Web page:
The player starts off in the upper center of the map. To the east is a plain with huntable animals and Stone Mines. To the west is the Libyan base. They start with a Ballista, and will bring it if they attack by land.

The only way to gather gold here is by trading with other Docks, so if the player decides to attack the enemy bases, they should avoid destroying the Docks. Instead, they should kill the enemy ships and units which pose a threat to their ships and start trading.

Once 1,000 gold are stockpiled, the player can move southeast of their base to find plenty of Stone Mines. Send the player's villagers there, gather the stone, and the scenario is won once 1,000 of it, are stockpiled.

History Edit

Historical notes Edit

In prehistory, people bartered With other groups for food and useful necessities. Later, when small farming communities appeared in Egypt, trade increased in importance and people traveled far to acquire rare goods or tools that they could not find in their home towns. Evidence of trade between Egypt, Mesopotamia, and even the Indus Valley of India has been dated to as early as 3000 BCE. During Pharaoh Narmer's reign, pottery With Narmer's inscription was produced in Canaan, in the modern-day Levant, for shipment to Egypt, showing that Egyptian rulers looked overseas for rare luxury items. Despite these early contacts, trade did not become a major source of wealth for Egyptians until the late Old Kingdom. Trade provided Egypt With cedar wood from Lebanon; ebony and ivory from Africa; incense, myrrh, and oils from Arabia; gems from Afghanistan; and gold from Nubia. In return for these goods, Egypt exported grain, flax, papyrus, linen, gold vessels, and fish.

The Nile River was as instrumental to Egyptian trade as it was to the country's agriculture. The Egyptians constructed rafts and boats from papyrus reeds, as quality wood was rare in Egypt. The wooden boats that were produced were long and were lashed together With ropes. The seams between planks were packed With bundles of reed to keep the water out and they lacked the internal framing that later boats had. Egyptians used these boats to transport goods along the Nile and the Mediterranean coast.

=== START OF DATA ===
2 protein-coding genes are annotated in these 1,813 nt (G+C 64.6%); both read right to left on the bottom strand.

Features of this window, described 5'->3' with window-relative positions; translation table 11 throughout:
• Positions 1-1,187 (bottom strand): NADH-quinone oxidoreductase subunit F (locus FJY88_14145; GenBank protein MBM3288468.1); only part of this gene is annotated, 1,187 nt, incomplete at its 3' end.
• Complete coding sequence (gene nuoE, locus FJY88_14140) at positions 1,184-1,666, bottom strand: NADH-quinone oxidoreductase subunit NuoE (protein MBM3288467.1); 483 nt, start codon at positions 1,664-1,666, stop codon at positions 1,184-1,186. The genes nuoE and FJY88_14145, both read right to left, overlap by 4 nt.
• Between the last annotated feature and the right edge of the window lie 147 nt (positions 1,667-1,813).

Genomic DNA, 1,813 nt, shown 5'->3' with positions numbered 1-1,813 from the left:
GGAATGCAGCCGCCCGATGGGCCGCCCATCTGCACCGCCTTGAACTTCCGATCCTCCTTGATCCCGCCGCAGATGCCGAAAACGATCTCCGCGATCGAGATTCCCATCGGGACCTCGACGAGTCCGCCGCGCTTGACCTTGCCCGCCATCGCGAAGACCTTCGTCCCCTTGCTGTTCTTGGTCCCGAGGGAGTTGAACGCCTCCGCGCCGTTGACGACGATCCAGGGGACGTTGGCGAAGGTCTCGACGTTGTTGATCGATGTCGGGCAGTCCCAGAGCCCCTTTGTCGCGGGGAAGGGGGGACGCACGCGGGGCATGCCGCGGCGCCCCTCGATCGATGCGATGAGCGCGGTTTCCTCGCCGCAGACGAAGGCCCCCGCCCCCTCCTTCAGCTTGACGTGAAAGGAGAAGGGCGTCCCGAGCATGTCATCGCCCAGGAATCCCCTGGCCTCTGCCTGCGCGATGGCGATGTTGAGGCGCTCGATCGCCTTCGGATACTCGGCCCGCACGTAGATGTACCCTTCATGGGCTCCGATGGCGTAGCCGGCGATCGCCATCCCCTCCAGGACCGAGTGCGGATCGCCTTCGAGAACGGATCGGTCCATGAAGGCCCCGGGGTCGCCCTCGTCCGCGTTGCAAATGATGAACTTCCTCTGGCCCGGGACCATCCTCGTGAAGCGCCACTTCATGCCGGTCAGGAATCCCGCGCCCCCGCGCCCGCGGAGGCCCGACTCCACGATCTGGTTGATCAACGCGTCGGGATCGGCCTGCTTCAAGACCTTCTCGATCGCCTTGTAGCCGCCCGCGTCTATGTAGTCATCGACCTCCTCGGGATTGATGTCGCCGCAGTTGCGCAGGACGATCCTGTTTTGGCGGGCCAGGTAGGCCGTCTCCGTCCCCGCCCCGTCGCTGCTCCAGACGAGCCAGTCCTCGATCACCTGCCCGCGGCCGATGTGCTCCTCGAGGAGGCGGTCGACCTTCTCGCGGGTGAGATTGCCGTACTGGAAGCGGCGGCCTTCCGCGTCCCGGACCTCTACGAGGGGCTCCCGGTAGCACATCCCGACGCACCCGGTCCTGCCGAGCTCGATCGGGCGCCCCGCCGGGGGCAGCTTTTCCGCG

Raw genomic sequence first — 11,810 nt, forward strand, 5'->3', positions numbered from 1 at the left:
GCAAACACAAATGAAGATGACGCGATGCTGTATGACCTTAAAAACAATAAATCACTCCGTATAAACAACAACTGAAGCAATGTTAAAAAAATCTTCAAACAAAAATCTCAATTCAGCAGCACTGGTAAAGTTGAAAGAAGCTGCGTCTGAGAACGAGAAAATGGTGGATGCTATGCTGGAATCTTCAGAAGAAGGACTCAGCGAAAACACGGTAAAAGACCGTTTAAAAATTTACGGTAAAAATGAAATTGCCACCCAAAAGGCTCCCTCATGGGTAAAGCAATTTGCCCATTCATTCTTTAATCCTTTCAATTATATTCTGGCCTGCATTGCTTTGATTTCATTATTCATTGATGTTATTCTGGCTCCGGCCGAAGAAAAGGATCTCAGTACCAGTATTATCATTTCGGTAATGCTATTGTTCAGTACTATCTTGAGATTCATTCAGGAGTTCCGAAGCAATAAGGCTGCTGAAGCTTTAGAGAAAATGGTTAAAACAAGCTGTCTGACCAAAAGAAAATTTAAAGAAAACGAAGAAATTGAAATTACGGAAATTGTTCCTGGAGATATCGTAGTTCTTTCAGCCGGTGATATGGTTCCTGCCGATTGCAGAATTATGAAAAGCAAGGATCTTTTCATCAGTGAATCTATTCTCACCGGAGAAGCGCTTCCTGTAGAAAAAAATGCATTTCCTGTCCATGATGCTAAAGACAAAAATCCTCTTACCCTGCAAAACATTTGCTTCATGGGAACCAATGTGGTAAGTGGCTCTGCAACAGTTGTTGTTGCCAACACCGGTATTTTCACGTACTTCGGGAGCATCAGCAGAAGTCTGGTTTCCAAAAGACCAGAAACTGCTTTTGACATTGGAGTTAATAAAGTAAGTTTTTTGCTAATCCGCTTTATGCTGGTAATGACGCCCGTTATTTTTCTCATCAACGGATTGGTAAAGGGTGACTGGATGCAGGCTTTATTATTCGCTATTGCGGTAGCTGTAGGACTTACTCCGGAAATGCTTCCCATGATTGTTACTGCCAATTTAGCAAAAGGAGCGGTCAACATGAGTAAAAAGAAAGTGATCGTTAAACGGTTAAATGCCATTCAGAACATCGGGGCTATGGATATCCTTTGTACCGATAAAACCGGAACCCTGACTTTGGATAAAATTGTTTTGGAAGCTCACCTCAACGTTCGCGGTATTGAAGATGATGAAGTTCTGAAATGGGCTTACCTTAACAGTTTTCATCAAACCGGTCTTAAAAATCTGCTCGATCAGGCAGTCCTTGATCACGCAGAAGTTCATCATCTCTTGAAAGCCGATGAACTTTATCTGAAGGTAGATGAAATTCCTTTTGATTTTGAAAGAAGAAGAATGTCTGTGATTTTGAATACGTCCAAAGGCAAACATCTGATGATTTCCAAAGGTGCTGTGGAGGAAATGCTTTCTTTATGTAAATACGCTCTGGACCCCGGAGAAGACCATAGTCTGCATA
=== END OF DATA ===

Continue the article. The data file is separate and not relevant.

Trade and farming generated wealth for the pharaoh, around whom a cult was established, linking him to the god Horus. Massive tombs were built to prepare and house the pharaoh for the afterlife. These tombs were filled With gifts, animals, ships, and even servants. The early tombs were called mastabas, rectangular mud tombs. Between c. 2667 to c. 2648 BCE, Pharaoh Djoser built the first pyramid, consisting of Six mastabas on top of each other. Each successive mastaba was smaller than the one below it, giving the appearance of a stepped structure. An architect named Imhotep is traditionally credited With this design. The biggest pyramids ever built were those at Giza. The largest was that of Khofu, also known as Cheops, and dates from between c. 2560 to c. 2540 BCE. During the Middle Kingdom, fewer pyramids were built and they were of a smaller scale. By the New Kingdom, the tradition of pyramid building had largely ended, although the Nubians of modern-day Sudan continued to build pyramids for centuries.
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Victory Edit

With the supplies you gathered, the first pyramid of Egypt is built in honor of Pharaoh Djoser. People from far and wide are in awe of this achievement and Egypt's fame grows. Djoser's successor already has plans to build an even larger pyramid. In time, these structures will dot the land of Egypt and last an eternity, guiding the pharaohs into the next life
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Loss Edit

The pharaoh has died and the pyramid is still not finished. Djoser has instead been buried in a simple mastaba intended for a lesser family member. If you ever make it to the afterlife, Djoser will be waiting With the proper punishment for your failure.
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Historical notes Edit

Egypt grew quickly to become one of the greatest and longest lasting of the ancient civilizations. Although rarely a leader in innovation, Egypt was remarkable for its architecture, art, and science. The Pyramids were built around 2500 BC, an amazing achievement for the time.

Due to its agricultural wealth, Egypt became an important trading partner. Many less favored regions wanted Egyptian grain and textiles. Egypt lacked timber and wanted wine, copper, tin, oils, gold, horses, and cattle. The mouth of the Nile was an important trading stop for the Minoans, Canaanites, and later traders as well.
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Historical outcome Edit

The wealth of Egypt attracted traders at an early date and Egypt was thereafter one of the great trading stops along the Mediterranean coast. Trade was an important component of the Egyptian economy. Major Egyptian exports were grain, wine, food, papyrus, linen, perfume, gold, and manufactured goods (statuary, jewelry, and leather). Major imports were timber, copper, silver, tin, and pottery. Egypt held off the barbarian attacks of 1200 BC but went into decline nonetheless, at least partially because trade came to a virtual halt for many years.

Alexander the Great commissioned a new port capital for Egypt named Alexandria, after himself, which became one of the most important ports of the ancient era. Outside the harbor was built the great lighthouse on the island of Pharos, listed among the Seven Wonders of the Ancient World. It stood over 500 feet tall and its light was visible 30 miles away. Parts of the ruined lighthouse, destroyed by an earthquake, were recently found by underwater archaeologists.

Grain from Egypt was critical to the large populations of both Greece and Rome that could not be supported by local food production. Roman governments sometimes fell when grain shipments failed to arrive and the starving citizenry rioted.